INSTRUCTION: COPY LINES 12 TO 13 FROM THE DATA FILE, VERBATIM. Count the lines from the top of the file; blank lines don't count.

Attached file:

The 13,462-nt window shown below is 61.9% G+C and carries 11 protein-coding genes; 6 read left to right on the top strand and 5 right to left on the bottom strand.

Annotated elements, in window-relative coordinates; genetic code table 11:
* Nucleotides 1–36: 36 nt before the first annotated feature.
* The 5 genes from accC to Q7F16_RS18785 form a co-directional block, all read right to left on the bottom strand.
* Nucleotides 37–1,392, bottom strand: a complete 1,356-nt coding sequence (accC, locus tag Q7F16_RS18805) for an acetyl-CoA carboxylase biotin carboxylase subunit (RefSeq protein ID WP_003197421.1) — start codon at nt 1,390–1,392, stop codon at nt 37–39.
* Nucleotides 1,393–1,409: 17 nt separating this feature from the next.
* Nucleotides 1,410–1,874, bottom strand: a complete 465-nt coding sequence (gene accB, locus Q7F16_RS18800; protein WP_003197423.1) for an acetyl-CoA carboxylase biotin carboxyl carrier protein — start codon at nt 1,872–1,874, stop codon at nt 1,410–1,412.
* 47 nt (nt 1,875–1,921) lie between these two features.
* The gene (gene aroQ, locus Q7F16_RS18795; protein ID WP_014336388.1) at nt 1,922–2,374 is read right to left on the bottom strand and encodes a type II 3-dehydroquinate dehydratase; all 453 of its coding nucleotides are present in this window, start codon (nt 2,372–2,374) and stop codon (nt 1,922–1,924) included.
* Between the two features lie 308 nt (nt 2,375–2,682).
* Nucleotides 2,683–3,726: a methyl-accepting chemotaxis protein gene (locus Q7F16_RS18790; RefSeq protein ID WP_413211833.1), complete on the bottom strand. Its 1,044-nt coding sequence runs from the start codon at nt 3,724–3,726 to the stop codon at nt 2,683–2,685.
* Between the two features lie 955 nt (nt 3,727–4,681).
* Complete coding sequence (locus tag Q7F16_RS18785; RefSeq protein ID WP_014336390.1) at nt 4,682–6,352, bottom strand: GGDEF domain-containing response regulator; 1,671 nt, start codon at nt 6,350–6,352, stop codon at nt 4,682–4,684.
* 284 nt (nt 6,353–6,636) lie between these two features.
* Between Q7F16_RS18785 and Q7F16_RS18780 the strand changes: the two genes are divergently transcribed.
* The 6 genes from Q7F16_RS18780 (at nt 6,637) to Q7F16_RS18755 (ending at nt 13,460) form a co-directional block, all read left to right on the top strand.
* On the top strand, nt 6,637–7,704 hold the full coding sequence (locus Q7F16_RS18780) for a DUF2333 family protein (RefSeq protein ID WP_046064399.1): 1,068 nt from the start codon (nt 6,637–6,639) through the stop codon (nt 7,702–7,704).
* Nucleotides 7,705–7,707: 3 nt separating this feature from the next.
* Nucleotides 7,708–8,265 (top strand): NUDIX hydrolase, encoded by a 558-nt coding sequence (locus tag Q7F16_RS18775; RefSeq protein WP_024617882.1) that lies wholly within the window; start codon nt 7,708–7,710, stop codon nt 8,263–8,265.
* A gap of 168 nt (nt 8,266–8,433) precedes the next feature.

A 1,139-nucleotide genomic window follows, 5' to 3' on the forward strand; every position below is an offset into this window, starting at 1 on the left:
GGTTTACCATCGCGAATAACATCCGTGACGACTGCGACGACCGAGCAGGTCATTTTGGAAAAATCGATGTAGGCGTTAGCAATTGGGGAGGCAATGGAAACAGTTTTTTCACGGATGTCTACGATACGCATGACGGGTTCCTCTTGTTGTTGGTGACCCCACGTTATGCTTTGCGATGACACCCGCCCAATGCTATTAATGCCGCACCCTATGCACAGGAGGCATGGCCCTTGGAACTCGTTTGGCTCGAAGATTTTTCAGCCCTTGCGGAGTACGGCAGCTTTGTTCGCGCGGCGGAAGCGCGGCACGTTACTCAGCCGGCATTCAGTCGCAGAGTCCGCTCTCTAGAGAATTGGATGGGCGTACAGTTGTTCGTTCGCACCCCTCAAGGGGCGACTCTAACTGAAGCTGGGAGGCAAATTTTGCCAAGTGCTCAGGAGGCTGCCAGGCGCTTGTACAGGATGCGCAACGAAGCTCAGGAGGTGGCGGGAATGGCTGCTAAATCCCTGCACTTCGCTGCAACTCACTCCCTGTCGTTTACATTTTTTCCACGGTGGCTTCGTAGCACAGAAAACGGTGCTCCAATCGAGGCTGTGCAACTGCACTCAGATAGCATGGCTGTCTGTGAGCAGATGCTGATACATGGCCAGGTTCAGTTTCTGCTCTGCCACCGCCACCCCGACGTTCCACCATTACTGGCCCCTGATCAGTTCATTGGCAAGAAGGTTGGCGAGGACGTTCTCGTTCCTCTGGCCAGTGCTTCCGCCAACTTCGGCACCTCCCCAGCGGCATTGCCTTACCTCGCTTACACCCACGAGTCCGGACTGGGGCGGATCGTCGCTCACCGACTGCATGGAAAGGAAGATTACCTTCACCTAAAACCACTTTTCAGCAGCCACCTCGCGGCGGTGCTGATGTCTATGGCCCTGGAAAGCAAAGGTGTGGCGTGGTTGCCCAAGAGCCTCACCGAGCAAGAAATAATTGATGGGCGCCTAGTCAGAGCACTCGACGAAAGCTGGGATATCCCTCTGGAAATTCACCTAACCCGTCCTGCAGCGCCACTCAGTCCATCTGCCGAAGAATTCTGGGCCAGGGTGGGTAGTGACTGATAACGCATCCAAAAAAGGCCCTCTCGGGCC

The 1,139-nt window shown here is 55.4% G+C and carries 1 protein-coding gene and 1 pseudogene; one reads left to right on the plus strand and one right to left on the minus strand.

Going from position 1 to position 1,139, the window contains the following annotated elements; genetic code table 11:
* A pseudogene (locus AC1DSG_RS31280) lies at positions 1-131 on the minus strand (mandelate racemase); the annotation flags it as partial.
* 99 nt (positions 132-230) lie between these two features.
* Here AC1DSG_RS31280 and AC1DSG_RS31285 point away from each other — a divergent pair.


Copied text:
* Between the two features lie 955 nt (nt 3,727–4,681).
* Complete coding sequence (locus tag Q7F16_RS18785; RefSeq protein ID WP_014336390.1) at nt 4,682–6,352, bottom strand: GGDEF domain-containing response regulator; 1,671 nt, start codon at nt 6,350–6,352, stop codon at nt 4,682–4,684.